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Commuter Benefits & Wellness Incentives

 

Commuter Benefits Overview

Commuter Benefits enable employees to pay for certain workplace mass transit and parking expenses on a tax-free basis through payroll deductions up to the limits set by the IRS. Employees set aside funds on a tax-free basis to pay for eligible workplace mass transit expenses, such as the price of tickets, vouchers, and passes to ride a subway, train, city bus, or vanpool. Commuter Benefits are not tied to a benefit year, so the funds remain in the employee’s account until exhausted. Election changes are not limited by a plan year and can be updated or stopped as employees' needs change.

Plan Design Options for Commuter Benefits

There are two primary types of Commuter Benefits:

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Mass Transit Account – Expenses for a bus, train, subway, or vanpool if the transportation is in connection with travel between an employee’s home and employer, up to $255 per month.

Parking Account Icon

Parking Account – Expenses for eligible workspace parking expenses, parking costs at or near their primary work location, or parking costs at the place to access transportation to work, such as a train station or vanpool stop, up to $255 per month.

How it Works

Employees decide how and where to spend their commuting dollars. After registering the account, an employee would select and order bus or transit passes, transit authority smart cards, tickets, commuter checks, or reloadable commuter check cards to pay for their qualified commuting expenses.

For ongoing, commuter-related expenses, employees can set up a recurring order which automatically generates their transit order or pays their contracted parking vendor. If the employee’s commuting needs change, they can adjust or discontinue their order.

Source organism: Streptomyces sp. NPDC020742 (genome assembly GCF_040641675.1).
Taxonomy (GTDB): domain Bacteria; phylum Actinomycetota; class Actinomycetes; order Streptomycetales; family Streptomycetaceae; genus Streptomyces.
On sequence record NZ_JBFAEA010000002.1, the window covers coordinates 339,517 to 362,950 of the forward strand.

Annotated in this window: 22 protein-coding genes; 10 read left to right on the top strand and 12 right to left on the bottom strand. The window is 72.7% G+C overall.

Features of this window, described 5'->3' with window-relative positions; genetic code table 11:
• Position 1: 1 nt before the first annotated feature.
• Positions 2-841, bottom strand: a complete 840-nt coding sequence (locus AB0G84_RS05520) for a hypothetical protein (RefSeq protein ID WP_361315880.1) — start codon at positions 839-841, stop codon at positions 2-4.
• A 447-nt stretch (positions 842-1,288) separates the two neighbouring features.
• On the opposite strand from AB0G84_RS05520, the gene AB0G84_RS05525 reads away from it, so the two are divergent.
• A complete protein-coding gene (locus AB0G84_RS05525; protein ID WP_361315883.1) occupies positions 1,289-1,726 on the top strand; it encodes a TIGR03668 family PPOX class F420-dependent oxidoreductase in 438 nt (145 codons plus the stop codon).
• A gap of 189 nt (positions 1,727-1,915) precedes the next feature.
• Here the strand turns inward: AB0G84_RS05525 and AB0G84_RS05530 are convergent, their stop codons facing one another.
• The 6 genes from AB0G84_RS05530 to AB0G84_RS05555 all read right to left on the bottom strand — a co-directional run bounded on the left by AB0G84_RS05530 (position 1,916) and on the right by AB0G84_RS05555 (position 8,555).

Employees can also pay their contracted parking vendor directly. If they use multiple parking lots or only park occasionally, they can still use the transportation services benefit. They would simply submit a claim for reimbursement, along with their parking receipts or other documentation.

Money deducted from an employee’s paycheck before taxes will be used to pay for their transit or parking order. If an employee’s order exceeds the monthly limits, the additional amount can be deducted from their paycheck after taxes.

In the following example, to show tax savings from the Commuter Benefits, the employee drives to the commuter parking lot at a local train station and takes a train into the city for work. On a semi-monthly basis, the employee deducts $100 for transit expenses and $100 for parking expenses. This money is deducted from his or her paycheck before taxes and reduces his or her taxable income by $4,800 per year, resulting in an estimated tax savings of $1,807.20 annually for an individual in a 25% federal tax bracket and 5% state tax bracket.

Wellness Incentive Accounts

Create a culture of health with consumer-directed health plans. When employers engage their employees in their health, they have an opportunity to not only lower healthcare costs, but play a role in healthier and more productive employees.

One of the easiest wellness incentives is to offer an additional Health Savings Account (HSA) or Health Reimbursement Arrangement (HRA) contribution to employees who complete a health and wellness initiative. When wellness contributions are made, we'll make sure to encourage employees along the way with wellness-specific messages, including descriptions on their account statements.

At HSA Bank, we can integrate with a variety of wellness activity tools and vendors, making it easy for employers to work with us on their wellness initiatives.